Thinking About Getting Engaged? Here’s How To Combine And Manage Accounts Responsibly
July 26, 2017 at 7:23 pm
The both of you already had dinner with the parentals, went engagement ring shopping, and even daydreamed about what your wedding day — and honeymoon night — would be.
Now it's time to talk about money.Talking about money with your significant other isn’t optional — it’s crucial. Figuring out each other’s money habits, past debts history, credit score and most importantly understanding their relationship with money is a vital step.
After all, studies show that money has a huge impact on relationships. The American Psychological Association states that “31 percent report that money is a major source of conflict in their relationship.” Convinced yet?
To make sure that you two are together ‘til death and debt do you part, we spoke with Tonya Rapley, creator of award-winning personal finance and lifestyle blog My Fab Finance, about the best ways couples should manage their finances.
Step One: Have the money talk
When it comes to having the money talk, you want to make sure you’re laying everything down on the table so that there are no surprises down the line. Discuss things like student loans, child support payments, credit card payments, credit scores, savings accounts and even investments.
As you’re working toward your future together, also talk about financial goals individually and as a couple and the different ways you want to achieve them together.
Once you’ve discussed each other’s financial history, take the time to figure out what your money personalities are by taking a money personality quiz. You’ll get a better understanding of bae’s spending habits, relationship with money and what each of you value.
Rapley added there’s no such thing as over-communicating, and it’s important to know when the right time is to have money conversations.
“I’ve experienced situations where one partner is more conservative about disclosing their financial details than the other one. Every place isn’t the place to have a money conversation,” says Rapley. “Really understand your partner’s preferences when it comes to communicating.”
Step Two: Decide who’s the CFO (Chief Financial Officer) of the accounts
Perhaps bae likes to pay the bills last minute and you like to tackle them head on. Maybe you’re a big spender and they’re a penny pincher. Once you’ve learned about each other’s money personalities and financial pasts, determine who’s going to be in charge of the account. Rapley believes whoever is better at managing finances should take the lead.
“Whoever is the most organized because some people are naturally more organized than others,” Rapley said, “If neither party are better with their finances, it’s whoever is the most disciplined. And if neither one of you is disciplined, then it’s something you’d just work out together.”
Understand that you and your significant other are a team. As teammates, you must know each other’s roles, strengths and weaknesses to also see how you can help each other build and grow in the long run. Whoever is the household CFO, remember that you’re both equals in the relationship.
Also, don’t wait until you and your partner run into financial complications to get a certified planner involved. Get a certified financial planner and plan that work for you as early as possible.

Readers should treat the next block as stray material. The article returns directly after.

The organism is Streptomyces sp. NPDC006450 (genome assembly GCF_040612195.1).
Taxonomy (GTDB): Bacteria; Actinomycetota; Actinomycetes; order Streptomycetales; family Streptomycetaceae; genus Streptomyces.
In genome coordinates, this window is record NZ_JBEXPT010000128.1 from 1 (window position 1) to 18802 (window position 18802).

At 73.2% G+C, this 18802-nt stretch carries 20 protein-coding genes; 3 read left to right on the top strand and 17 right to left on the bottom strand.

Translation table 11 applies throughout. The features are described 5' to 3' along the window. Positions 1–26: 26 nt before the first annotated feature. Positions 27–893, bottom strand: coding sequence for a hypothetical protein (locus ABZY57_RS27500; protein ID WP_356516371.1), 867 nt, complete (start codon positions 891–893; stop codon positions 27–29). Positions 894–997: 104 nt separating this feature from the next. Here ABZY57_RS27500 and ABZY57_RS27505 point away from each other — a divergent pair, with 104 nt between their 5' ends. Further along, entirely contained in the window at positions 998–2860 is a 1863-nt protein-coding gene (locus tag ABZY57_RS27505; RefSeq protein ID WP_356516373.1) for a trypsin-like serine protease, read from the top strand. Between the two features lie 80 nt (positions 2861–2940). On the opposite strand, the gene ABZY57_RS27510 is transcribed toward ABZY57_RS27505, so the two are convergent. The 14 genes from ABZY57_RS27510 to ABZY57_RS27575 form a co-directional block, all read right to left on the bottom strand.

Step Three: Determine how you’ll be managing the accounts
Discussed your money personalities: check. Decided who’s in charge of the accounts: check. Next is deciding how you’ll be managing your accounts.
Rapley elaborates and says there are three ways to manage finances as a couple — keep your money separate, put all of your money together or to have some separate and some together. At the end of the day, Rapley emphasized, “You have to decide what works best for you in the relationship.”
If you want to open a joint account, first decide the purpose of the account. Making this decision is based on what your bills and expenses are as a couple (such as utilities, rent, phone bill and who’s paying what), and your individual financial status. (Are you in between jobs, got a raise, a new entrepreneur?)
“Is that account for rent, necessities and overhead? Is it going to be for all household expenses, entertainment, insurance and so forth?” asks Rapley, “You don’t have to merge your accounts immediately. You can open an account and both of you transfer money to it.”
Take your time when making these decisions. Though the answers to the questions above might not be concrete, you can do research and decide at what banking institution you’d like to open your joint account.
While we listed a few dos, here's a few things you shouldn't do if you're merging and managing your finances as a couple.
A Few Don’ts
Don't become financially competitive
“Being financially competitive is like ‘he got a raise, now you have to get a raise or she got a raise, now you have to go find a new job’ to make just as much because you’re not her equal,” Rapley emphasized.
It's easy to get wrapped up and make finances a competition — please remember, they’re not.
Don't financially cheat on your partner
Believe it or not, the way people romantically cheat on their partners in relationships is the same way you can financially cheat.
It's called financial infidelity, which is when a partner is either hiding their expenses, has a secret account, or is lying about debt — and it’s more common than you might think.
Studies show that financial infidelity starts small. From buying an outfit without your partner knowing to making big purchases like buying a car. Either way, avoid this at all costs by staying in constant communication with your partner.
Finances, just like relationships, are all about trial, error and most importantly, growth. There might be growing pains in combining and managing your finances. Make sure that you and your partner are growing together — not apart— for your future.